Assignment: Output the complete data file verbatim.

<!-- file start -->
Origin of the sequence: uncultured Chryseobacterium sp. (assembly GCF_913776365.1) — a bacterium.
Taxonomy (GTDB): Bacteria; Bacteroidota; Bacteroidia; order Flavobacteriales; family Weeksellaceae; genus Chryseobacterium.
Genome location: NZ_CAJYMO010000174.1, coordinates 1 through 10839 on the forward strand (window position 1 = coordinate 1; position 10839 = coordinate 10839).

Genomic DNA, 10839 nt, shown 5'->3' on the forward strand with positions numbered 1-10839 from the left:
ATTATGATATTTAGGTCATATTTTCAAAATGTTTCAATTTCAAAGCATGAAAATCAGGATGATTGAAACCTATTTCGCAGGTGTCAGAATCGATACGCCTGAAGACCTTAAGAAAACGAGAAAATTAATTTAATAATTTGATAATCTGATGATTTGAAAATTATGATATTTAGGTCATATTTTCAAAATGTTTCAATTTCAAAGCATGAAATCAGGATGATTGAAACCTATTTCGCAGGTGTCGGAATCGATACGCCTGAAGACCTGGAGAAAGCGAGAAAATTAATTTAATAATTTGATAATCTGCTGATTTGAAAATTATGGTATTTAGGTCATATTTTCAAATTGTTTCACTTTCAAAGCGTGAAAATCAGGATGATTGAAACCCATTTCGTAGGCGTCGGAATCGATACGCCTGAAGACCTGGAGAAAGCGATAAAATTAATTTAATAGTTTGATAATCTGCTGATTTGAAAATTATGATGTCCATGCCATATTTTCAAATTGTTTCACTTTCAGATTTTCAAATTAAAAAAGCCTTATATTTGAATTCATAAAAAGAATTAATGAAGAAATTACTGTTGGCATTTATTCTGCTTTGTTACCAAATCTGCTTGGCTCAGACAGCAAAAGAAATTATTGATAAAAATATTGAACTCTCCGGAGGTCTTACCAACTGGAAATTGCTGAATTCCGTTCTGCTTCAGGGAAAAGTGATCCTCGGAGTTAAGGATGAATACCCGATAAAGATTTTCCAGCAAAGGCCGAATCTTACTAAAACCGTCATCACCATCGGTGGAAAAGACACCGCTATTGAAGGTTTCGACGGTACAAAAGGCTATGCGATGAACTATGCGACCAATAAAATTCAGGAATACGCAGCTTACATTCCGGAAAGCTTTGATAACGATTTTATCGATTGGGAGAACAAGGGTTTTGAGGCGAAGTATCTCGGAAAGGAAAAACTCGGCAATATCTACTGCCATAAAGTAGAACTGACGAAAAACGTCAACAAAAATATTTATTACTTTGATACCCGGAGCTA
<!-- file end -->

Origin of the sequence: uncultured Chryseobacterium sp. (assembly GCF_913776365.1) — a bacterium.
Taxonomy (GTDB): Bacteria; Bacteroidota; Bacteroidia; order Flavobacteriales; family Weeksellaceae; genus Chryseobacterium.
Genome location: NZ_CAJYMO010000174.1, coordinates 1 through 10839 on the forward strand (window position 1 = coordinate 1; position 10839 = coordinate 10839).

Genomic DNA, 10839 nt, shown 5'->3' on the forward strand with positions numbered 1-10839 from the left:
ATTATGATATTTAGGTCATATTTTCAAAATGTTTCAATTTCAAAGCATGAAAATCAGGATGATTGAAACCTATTTCGCAGGTGTCAGAATCGATACGCCTGAAGACCTTAAGAAAACGAGAAAATTAATTTAATAATTTGATAATCTGATGATTTGAAAATTATGATATTTAGGTCATATTTTCAAAATGTTTCAATTTCAAAGCATGAAATCAGGATGATTGAAACCTATTTCGCAGGTGTCGGAATCGATACGCCTGAAGACCTGGAGAAAGCGAGAAAATTAATTTAATAATTTGATAATCTGCTGATTTGAAAATTATGGTATTTAGGTCATATTTTCAAATTGTTTCACTTTCAAAGCGTGAAAATCAGGATGATTGAAACCCATTTCGTAGGCGTCGGAATCGATACGCCTGAAGACCTGGAGAAAGCGATAAAATTAATTTAATAGTTTGATAATCTGCTGATTTGAAAATTATGATGTCCATGCCATATTTTCAAATTGTTTCACTTTCAGATTTTCAAATTAAAAAAGCCTTATATTTGAATTCATAAAAAGAATTAATGAAGAAATTACTGTTGGCATTTATTCTGCTTTGTTACCAAATCTGCTTGGCTCAGACAGCAAAAGAAATTATTGATAAAAATATTGAACTCTCCGGAGGTCTTACCAACTGGAAATTGCTGAATTCCGTTCTGCTTCAGGGAAAAGTGATCCTCGGAGTTAAGGATGAATACCCGATAAAGATTTTCCAGCAAAGGCCGAATCTTACTAAAACCGTCATCACCATCGGTGGAAAAGACACCGCTATTGAAGGTTTCGACGGTACAAAAGGCTATGCGATGAACTATGCGACCAATAAAATTCAGGAATACGCAGCTTACATTCCGGAAAGCTTTGATAACGATTTTATCGATTGGGAGAACAAGGGTTTTGAGGCGAAGTATCTCGGAAAGGAAAAACTCGGCAATATCTACTGCCATAAAGTAGAACTGACGAAAAACGTCAACAAAAATATTTATTACTTTGATACCCGGAGCTA